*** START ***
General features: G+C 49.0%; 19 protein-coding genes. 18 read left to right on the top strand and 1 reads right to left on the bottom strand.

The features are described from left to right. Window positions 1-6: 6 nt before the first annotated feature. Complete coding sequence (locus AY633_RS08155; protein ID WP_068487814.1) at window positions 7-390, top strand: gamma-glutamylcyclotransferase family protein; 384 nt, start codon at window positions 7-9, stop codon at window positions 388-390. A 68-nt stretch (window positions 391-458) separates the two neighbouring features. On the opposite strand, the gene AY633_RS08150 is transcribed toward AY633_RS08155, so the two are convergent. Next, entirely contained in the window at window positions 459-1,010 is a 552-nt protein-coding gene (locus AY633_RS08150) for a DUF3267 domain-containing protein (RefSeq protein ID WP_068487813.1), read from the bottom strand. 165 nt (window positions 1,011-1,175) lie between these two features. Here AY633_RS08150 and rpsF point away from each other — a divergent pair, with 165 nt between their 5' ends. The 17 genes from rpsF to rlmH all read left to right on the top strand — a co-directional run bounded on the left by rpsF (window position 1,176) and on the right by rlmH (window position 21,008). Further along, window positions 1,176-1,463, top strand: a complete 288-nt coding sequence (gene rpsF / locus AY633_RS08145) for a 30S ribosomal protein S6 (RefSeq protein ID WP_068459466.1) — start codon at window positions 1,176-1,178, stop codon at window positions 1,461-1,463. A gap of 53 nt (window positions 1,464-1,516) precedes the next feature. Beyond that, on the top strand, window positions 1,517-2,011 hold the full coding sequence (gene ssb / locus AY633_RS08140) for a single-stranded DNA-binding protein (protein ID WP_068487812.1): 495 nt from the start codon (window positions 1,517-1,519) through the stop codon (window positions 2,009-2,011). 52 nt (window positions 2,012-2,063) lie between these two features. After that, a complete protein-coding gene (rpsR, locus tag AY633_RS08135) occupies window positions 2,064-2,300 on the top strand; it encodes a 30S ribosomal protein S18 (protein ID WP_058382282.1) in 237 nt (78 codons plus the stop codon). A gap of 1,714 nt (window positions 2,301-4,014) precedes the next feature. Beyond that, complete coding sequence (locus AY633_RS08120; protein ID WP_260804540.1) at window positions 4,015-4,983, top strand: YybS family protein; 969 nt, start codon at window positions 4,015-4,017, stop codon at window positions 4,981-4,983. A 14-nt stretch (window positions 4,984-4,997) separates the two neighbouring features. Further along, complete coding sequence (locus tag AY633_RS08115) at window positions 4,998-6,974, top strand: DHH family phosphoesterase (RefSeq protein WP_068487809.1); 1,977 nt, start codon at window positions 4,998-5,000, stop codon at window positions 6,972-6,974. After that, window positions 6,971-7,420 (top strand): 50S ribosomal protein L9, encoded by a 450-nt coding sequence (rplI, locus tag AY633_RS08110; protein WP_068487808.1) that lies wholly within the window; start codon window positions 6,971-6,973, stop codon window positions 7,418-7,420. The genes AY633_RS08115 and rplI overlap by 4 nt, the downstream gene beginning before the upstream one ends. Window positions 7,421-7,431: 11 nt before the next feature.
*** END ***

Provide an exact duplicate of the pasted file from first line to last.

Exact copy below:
General features: G+C 49.0%; 19 protein-coding genes. 18 read left to right on the top strand and 1 reads right to left on the bottom strand.

The features are described from left to right. Window positions 1-6: 6 nt before the first annotated feature. Complete coding sequence (locus AY633_RS08155; protein ID WP_068487814.1) at window positions 7-390, top strand: gamma-glutamylcyclotransferase family protein; 384 nt, start codon at window positions 7-9, stop codon at window positions 388-390. A 68-nt stretch (window positions 391-458) separates the two neighbouring features. On the opposite strand, the gene AY633_RS08150 is transcribed toward AY633_RS08155, so the two are convergent. Next, entirely contained in the window at window positions 459-1,010 is a 552-nt protein-coding gene (locus AY633_RS08150) for a DUF3267 domain-containing protein (RefSeq protein ID WP_068487813.1), read from the bottom strand. 165 nt (window positions 1,011-1,175) lie between these two features. Here AY633_RS08150 and rpsF point away from each other — a divergent pair, with 165 nt between their 5' ends. The 17 genes from rpsF to rlmH all read left to right on the top strand — a co-directional run bounded on the left by rpsF (window position 1,176) and on the right by rlmH (window position 21,008). Further along, window positions 1,176-1,463, top strand: a complete 288-nt coding sequence (gene rpsF / locus AY633_RS08145) for a 30S ribosomal protein S6 (RefSeq protein ID WP_068459466.1) — start codon at window positions 1,176-1,178, stop codon at window positions 1,461-1,463. A gap of 53 nt (window positions 1,464-1,516) precedes the next feature. Beyond that, on the top strand, window positions 1,517-2,011 hold the full coding sequence (gene ssb / locus AY633_RS08140) for a single-stranded DNA-binding protein (protein ID WP_068487812.1): 495 nt from the start codon (window positions 1,517-1,519) through the stop codon (window positions 2,009-2,011). 52 nt (window positions 2,012-2,063) lie between these two features. After that, a complete protein-coding gene (rpsR, locus tag AY633_RS08135) occupies window positions 2,064-2,300 on the top strand; it encodes a 30S ribosomal protein S18 (protein ID WP_058382282.1) in 237 nt (78 codons plus the stop codon). A gap of 1,714 nt (window positions 2,301-4,014) precedes the next feature. Beyond that, complete coding sequence (locus AY633_RS08120; protein ID WP_260804540.1) at window positions 4,015-4,983, top strand: YybS family protein; 969 nt, start codon at window positions 4,015-4,017, stop codon at window positions 4,981-4,983. A 14-nt stretch (window positions 4,984-4,997) separates the two neighbouring features. Further along, complete coding sequence (locus tag AY633_RS08115) at window positions 4,998-6,974, top strand: DHH family phosphoesterase (RefSeq protein WP_068487809.1); 1,977 nt, start codon at window positions 4,998-5,000, stop codon at window positions 6,972-6,974. After that, window positions 6,971-7,420 (top strand): 50S ribosomal protein L9, encoded by a 450-nt coding sequence (rplI, locus tag AY633_RS08110; protein WP_068487808.1) that lies wholly within the window; start codon window positions 6,971-6,973, stop codon window positions 7,418-7,420. The genes AY633_RS08115 and rplI overlap by 4 nt, the downstream gene beginning before the upstream one ends. Window positions 7,421-7,431: 11 nt before the next feature.